Which Has More Viscosity Index Improvers?

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Oct 22, 2003
By Detroit
I am thinking about how the typical DINO OIL range of grades (5w20, 5w30, 10w30, 10w40, 15w40, and 20w50) vary quite a bit in the amount of viscosity index improver polymers added. "They" always tell you to avoid a grade spread greater than 25 (e.g., avoid 10w40), but a heavier base oil will spread with VIIs better than a light base oil. Therefore, it seems to me that Dino oils in general would line up in the following manner: LEAST VII's: 20w50 NEXT STEP: 10w30 and 15w40 NEXT STEP: 5w20 and 10w40 MOST VII's: 5w30 I basically looked at multiples of the front (w) number to the back number, but also looked at a straight Dino oil within brands and the given Viscosity Index number for each of those oils. Anybody have input that might support/refine this list?
Couple the higher VI's, with a low spread in a 5w20, and I would imagine that it has the lowest amounts of VII's. I would imagine it would have to be that way, to make a 20 weight shear stable, as I would not want one to shear to a 10. [Frown]
I think I've asked this before but I'm not sure I've gotten an entirely satisfactory answer. What is more significant, the total amount of points spread or the percentage of the spread? For example, if stability rankings were by total points, this would be the order from least stable to most: 10W40 30 20W50 30 5W30 25 15W40 25 10W30 20 5W20 15 But if the spread was measured as a percentage (ratio of hot weight to cold weight) they would be ranked in this order: 5W30 600% 10W40 400% 5W20 400% 10W30 300% 15W40 267% 20W50 250% A major difference in rankings! [Eek!] [freaknout] --- Bror Jace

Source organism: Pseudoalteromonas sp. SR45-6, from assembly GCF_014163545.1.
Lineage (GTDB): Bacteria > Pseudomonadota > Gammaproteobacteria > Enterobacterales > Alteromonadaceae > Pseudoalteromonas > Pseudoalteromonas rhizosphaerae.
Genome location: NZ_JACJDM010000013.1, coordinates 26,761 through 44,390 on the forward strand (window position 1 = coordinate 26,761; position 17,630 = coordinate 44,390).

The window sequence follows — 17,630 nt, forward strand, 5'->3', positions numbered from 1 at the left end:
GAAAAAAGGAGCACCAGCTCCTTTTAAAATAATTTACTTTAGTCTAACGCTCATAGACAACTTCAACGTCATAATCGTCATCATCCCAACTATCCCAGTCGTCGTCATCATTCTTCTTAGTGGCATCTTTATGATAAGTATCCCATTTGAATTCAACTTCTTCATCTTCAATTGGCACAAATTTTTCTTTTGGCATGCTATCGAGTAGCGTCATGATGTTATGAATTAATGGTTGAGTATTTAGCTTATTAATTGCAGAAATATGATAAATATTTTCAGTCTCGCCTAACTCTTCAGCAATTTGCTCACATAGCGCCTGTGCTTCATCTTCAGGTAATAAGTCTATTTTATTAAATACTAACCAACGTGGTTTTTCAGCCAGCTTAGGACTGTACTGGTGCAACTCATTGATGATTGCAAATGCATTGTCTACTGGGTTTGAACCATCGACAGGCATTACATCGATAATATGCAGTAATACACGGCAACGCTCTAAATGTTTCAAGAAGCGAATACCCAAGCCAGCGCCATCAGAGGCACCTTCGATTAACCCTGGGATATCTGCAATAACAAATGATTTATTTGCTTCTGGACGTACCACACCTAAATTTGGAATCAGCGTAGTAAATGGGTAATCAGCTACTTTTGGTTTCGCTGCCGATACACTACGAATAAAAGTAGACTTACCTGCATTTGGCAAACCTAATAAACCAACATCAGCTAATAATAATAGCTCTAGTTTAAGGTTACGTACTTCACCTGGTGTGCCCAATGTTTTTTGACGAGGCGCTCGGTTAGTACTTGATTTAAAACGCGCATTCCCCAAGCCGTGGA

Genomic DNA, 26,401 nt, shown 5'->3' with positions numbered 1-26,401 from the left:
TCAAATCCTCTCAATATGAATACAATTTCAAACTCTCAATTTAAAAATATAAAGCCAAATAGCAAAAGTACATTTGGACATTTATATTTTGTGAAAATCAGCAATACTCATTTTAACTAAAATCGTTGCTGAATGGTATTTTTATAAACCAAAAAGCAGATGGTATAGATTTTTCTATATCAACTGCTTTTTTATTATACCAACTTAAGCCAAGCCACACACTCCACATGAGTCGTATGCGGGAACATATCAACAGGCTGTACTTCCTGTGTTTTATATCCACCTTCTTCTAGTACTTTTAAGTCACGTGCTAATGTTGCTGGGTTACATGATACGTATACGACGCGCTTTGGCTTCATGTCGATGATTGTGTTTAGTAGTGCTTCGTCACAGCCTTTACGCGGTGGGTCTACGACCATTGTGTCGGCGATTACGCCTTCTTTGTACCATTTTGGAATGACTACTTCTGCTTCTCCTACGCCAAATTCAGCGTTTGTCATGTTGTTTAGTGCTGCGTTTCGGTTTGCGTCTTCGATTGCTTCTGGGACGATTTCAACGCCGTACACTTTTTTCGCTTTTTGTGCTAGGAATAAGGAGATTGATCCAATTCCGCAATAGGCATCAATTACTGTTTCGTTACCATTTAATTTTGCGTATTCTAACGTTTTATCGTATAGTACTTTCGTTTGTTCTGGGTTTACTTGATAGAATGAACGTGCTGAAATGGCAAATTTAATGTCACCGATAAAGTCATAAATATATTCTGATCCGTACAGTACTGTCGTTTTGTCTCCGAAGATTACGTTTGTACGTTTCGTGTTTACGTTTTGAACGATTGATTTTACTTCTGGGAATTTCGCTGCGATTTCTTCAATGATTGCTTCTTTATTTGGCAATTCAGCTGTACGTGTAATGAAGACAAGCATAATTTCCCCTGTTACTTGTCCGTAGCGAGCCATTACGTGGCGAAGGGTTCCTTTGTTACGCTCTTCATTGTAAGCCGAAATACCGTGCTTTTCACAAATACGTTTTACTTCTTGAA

Originally posted by Brett Miller: I would bet the 5w20's have less VI improver than most oils, especially 20w50 [Patriot]
Yup. The 5w20 oils out there no doubt have the least amount of VI improver of any conventional oil. The inherent high VI of the Group III used coupled with the narrow vis spread are the reason.
Bror, I suspect the truth is somewhere between your two rankings. What we really need is the actual 100C viscosity of the base oils used in each oil and then take the ratio of that with the 100C viscosity of the polymerized multigrade oil. In which case, maybe the 5w would not be much worse than a 10w as the API chart shows fairly narrow viscosity ranges for those two grades. Another thing: Since I don't know how VIIs act on the base oil, is whether to do a straight ratio (as in your example) or look at how many times the viscosity must be doubled. The doubling, using the oversimplified SAE grade numbers, would look like this: 20w50 = 1.25 doublings 15w40 = 1.33 " 10w30 = 1.5 " 10w40 = 2.0 " 5w20 = 2.0 " 5w30 = 2.5 " The ordering remains the same as with the ratio method (which makes sense), but since 5w30 is getting a bad rap by these crude methods, lets look as actual 100C viscosities. Assuming the base oil viscosity actually is withing the "w" number's API range, we'll give our 5w30 a base oil 100C of 4.0 and our 10w40 a base oil 100C of 5.0, with polymerized 100C viscosities of 10 and 14, respectively. Then the ratios are: 5w30 = ratio of 250% 10w40 = ratio of 280% So now the 5w30 is looking better than a 10w40. But what if the 10w40 base oil is closer to the 5w range, say 4.5, then we get a ratio of 311% and the 10w40 is looking worse. [ December 27, 2003, 01:46 AM: Message edited by: TallPaul ]
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